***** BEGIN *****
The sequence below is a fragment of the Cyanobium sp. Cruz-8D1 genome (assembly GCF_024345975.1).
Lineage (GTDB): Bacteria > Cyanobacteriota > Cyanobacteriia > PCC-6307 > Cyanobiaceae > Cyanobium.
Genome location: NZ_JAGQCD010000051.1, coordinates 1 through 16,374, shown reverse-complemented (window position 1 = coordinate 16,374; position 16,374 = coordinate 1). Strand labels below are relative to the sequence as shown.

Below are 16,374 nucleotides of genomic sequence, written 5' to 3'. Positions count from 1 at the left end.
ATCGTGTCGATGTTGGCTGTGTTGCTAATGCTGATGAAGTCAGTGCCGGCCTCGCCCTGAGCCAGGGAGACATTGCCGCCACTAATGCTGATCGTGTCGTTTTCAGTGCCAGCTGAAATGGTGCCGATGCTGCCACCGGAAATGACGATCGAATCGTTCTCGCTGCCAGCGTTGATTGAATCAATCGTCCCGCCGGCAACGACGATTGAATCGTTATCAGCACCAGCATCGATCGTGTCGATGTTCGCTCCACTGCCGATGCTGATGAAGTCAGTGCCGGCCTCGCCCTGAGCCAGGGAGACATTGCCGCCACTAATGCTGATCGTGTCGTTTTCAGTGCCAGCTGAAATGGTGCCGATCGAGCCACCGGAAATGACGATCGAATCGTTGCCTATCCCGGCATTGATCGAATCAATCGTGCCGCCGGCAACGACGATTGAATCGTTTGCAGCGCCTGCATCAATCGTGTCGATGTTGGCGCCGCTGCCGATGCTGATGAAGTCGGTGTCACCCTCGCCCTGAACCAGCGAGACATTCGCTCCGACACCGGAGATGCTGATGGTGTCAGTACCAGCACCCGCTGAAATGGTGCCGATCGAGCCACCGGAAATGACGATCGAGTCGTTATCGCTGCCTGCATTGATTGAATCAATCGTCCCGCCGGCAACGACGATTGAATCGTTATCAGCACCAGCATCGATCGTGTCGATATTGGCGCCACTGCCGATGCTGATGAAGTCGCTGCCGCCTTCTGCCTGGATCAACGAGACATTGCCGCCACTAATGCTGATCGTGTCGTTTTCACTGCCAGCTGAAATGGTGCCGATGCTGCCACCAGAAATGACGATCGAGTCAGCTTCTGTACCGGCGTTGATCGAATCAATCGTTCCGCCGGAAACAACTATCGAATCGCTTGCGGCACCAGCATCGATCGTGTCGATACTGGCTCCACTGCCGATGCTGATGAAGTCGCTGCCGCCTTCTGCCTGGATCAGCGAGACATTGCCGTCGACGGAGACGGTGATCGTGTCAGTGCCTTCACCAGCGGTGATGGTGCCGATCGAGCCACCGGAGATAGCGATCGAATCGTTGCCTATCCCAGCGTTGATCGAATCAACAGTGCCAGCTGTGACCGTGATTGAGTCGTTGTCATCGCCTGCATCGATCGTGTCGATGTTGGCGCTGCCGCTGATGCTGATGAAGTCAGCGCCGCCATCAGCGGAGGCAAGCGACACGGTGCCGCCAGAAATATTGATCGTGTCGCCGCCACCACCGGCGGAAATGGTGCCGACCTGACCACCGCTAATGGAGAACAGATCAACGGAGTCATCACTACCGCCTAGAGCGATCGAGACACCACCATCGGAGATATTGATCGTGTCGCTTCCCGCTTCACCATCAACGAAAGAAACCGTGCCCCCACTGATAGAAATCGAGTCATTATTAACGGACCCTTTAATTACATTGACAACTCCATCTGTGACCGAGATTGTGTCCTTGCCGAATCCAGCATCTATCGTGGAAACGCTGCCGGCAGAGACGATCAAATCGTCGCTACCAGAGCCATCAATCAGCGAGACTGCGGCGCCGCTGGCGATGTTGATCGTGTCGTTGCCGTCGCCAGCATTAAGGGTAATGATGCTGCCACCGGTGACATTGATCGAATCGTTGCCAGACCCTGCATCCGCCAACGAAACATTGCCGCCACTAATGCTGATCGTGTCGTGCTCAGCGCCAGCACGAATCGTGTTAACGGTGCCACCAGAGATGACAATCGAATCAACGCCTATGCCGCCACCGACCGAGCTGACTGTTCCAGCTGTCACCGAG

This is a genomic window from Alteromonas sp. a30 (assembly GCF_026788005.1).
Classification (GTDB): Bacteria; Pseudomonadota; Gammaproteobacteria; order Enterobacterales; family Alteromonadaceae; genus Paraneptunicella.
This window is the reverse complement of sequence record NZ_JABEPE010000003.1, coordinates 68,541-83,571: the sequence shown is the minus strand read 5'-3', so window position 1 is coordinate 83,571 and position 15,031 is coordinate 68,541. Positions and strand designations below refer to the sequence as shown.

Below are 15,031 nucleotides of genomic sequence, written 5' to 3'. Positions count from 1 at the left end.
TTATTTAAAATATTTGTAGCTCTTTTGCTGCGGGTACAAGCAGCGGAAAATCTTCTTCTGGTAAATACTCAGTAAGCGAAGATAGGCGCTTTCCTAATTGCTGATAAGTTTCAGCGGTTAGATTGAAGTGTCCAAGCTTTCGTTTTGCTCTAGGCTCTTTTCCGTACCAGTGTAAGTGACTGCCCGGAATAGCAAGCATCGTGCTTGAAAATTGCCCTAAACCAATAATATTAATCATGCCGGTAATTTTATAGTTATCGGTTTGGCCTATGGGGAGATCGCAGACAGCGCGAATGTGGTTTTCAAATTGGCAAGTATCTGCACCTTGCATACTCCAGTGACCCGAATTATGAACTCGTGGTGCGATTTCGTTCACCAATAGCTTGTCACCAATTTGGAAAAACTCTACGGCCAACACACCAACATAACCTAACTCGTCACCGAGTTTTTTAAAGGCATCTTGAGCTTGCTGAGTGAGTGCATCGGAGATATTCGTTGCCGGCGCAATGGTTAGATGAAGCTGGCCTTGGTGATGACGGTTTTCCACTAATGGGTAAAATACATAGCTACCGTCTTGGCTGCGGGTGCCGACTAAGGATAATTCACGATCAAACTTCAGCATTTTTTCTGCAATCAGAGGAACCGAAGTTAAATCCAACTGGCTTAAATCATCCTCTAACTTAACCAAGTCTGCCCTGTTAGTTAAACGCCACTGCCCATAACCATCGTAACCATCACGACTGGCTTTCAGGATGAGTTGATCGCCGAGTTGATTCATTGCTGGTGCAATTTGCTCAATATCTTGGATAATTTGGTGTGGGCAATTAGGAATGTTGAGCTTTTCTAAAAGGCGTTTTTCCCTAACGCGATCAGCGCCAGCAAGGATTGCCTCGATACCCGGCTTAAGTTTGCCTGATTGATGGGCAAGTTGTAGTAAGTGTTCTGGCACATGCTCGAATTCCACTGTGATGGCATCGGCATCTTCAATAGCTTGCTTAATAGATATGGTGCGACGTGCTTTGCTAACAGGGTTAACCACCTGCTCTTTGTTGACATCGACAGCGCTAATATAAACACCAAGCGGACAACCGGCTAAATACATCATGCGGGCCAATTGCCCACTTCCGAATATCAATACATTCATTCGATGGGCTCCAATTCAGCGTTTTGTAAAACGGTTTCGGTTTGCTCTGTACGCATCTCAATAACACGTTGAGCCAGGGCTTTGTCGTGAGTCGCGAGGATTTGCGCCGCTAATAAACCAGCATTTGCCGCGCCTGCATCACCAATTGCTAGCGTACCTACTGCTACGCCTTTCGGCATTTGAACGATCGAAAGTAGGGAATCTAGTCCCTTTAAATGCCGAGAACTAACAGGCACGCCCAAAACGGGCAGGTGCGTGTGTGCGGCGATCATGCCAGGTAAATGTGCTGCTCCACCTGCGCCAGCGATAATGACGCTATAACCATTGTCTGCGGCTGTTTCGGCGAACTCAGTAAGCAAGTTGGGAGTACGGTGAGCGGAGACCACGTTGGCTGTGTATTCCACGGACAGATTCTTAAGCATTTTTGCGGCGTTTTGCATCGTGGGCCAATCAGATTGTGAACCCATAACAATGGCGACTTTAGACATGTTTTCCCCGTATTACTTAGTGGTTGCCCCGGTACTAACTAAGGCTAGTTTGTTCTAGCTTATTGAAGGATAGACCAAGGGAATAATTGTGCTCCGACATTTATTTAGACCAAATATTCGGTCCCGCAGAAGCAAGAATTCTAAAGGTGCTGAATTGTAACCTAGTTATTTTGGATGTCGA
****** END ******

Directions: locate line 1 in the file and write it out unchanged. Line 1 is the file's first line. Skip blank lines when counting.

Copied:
The sequence below is a fragment of the Cyanobium sp. Cruz-8D1 genome (assembly GCF_024345975.1).